There are many resources to validate that music lessons of varying types increase intelligence. If you Google “music and cognitive development”, there are no less than 4,000,000 articles.
The question then is: How can we optimize music learning to enhance cognitive development? What is the link between learning music and cognition?
After thinking upon this for a long time I have come to the conclusion that the most basic link between music and cognition as well as the link to physical and emotional learning is pattern recognition. Pattern recognition is the ability to create order out of random events. Patterns can be found in ideas, words, as well as numeral and spatial concepts. It is an essential ability necessary for your capacity to think logically. Here is the Wikipedia information and also another link on pattern recognition in humans:
Pattern Recognition (psychology)
Humans are the World’s best pattern recognition machines but for how long
Learning piano through the Suzuki method uniquely develops pattern recognition. This is done first aurally, then physically, and then through making the connections between the sound and the tactile sense. Additionally through repeated listening, “understanding” develops of the smallest pattern which is repeated in many variations as well as the a sense of the larger patterns such as whole pieces, movements and larger works. When Suzuki students memorize the aural patterns and connect them physically and mentally they are internalizing patterns in a very different way from students who learn to read symbols and depend on the visual cue to “know” which notes to play. So, in addition to developing the ability to recognize patterns, music study develops the ability to understand the relationships between those patterns, and to be able to create from this level of understanding.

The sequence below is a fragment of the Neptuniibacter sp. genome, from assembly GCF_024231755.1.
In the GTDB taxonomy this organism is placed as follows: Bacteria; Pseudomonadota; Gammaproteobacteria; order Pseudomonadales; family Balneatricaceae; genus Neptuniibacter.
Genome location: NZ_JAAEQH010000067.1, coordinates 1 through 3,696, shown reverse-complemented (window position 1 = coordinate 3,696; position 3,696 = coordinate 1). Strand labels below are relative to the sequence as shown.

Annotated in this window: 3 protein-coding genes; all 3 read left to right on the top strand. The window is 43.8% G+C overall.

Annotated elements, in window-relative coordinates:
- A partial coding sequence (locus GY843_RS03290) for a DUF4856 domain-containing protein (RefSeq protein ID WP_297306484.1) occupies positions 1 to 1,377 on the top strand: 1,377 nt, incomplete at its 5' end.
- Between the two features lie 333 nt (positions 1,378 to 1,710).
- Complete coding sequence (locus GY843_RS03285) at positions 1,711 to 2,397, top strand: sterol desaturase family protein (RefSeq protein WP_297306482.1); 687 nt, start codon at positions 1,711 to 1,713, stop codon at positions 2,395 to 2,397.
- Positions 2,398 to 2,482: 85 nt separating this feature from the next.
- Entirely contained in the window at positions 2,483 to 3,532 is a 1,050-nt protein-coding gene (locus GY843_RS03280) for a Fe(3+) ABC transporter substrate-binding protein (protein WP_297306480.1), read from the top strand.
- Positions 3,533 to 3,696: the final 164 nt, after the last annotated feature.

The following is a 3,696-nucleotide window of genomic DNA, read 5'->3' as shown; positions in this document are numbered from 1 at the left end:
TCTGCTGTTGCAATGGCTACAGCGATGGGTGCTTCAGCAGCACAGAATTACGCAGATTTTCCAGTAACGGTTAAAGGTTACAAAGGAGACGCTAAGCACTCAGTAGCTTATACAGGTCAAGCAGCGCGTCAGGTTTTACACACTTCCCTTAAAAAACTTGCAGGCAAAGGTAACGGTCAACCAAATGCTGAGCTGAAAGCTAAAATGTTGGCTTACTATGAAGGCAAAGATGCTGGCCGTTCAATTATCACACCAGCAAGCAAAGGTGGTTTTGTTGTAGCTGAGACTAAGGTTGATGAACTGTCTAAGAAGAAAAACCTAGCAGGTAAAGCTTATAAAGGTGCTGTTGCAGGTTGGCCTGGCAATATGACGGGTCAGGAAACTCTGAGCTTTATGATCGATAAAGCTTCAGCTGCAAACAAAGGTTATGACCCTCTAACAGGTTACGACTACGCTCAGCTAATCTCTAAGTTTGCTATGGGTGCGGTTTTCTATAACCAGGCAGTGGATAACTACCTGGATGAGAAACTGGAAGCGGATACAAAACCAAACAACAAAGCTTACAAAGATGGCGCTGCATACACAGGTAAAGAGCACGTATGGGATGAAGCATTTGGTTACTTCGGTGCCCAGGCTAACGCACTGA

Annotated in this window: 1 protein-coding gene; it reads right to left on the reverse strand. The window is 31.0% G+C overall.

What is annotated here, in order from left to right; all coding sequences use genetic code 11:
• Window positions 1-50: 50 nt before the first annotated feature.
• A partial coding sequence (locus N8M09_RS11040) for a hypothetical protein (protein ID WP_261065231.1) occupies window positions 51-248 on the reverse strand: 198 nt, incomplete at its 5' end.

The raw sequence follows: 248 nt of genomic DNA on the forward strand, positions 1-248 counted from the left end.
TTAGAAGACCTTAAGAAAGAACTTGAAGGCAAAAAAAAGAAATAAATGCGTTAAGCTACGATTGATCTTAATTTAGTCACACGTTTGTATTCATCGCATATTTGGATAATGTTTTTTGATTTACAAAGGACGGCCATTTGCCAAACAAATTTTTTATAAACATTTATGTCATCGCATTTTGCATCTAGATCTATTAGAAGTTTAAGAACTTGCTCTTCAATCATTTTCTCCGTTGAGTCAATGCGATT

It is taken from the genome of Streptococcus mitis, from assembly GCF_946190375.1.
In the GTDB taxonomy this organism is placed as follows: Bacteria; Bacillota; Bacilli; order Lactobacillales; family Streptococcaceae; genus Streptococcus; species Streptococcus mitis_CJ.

As students are learning the melodies of the pieces in Suzuki Book 1 they are learning the pattern sequences of the notes – going up/going down/repeating the same sound. They are learning the similarities and differences of these patterns for the phrases in a piece, and also the form of the whole piece. They can play many different pieces. As they internalize the patterns, they are working on the quality of the sound and how to use the body to get the best sound. This way, the knowledge from the repetitions becomes ability and the *implicit learning about the patterns becomes actualized. This is important to note, because it is the self-discovery and experience of playing the patterns that develops the ability.
Through this process the framework is developed for the more advanced pieces. It is much better to take time to develop the solid basics and then the children can progress naturally with ease and ability. This is truly what Dr. Suzuki meant when he said these two important phrases:
In Daniel Pink’s book “A Whole New Mind”, he proposes what he considers to be the necessary qualities to be successful as society changes from “the information age” to “the conceptual age”:
Psychologist Daniel Goleman in his book “Working with Emotional Intelligence” writes about a study of executives at fifteen large companies:
I firmly believe that all students who begin piano at a young age and with the right environment can learn to perform a full piano concerto by memory in collaboration with an orchestra and at the same time have an individual expression before they finish high school. I already have seen many students do this. By setting these aspirations for the children and giving them the steps to achieve these goals over each week, each month, year, and ultimately their childhood, we are creating patterns of work, dedication, enjoyment, and success that will enable them to be adults who envision and create their life.
Piano Ability is Life Ability!
Children are so wonderful,
*Implicit Learning: This kind of learning has been called various names including ‘learning by osmosis’, ‘thinking without thinking’, ‘the adaptive unconscious’, and also ‘natural learning’.
Books Quoted in this Post: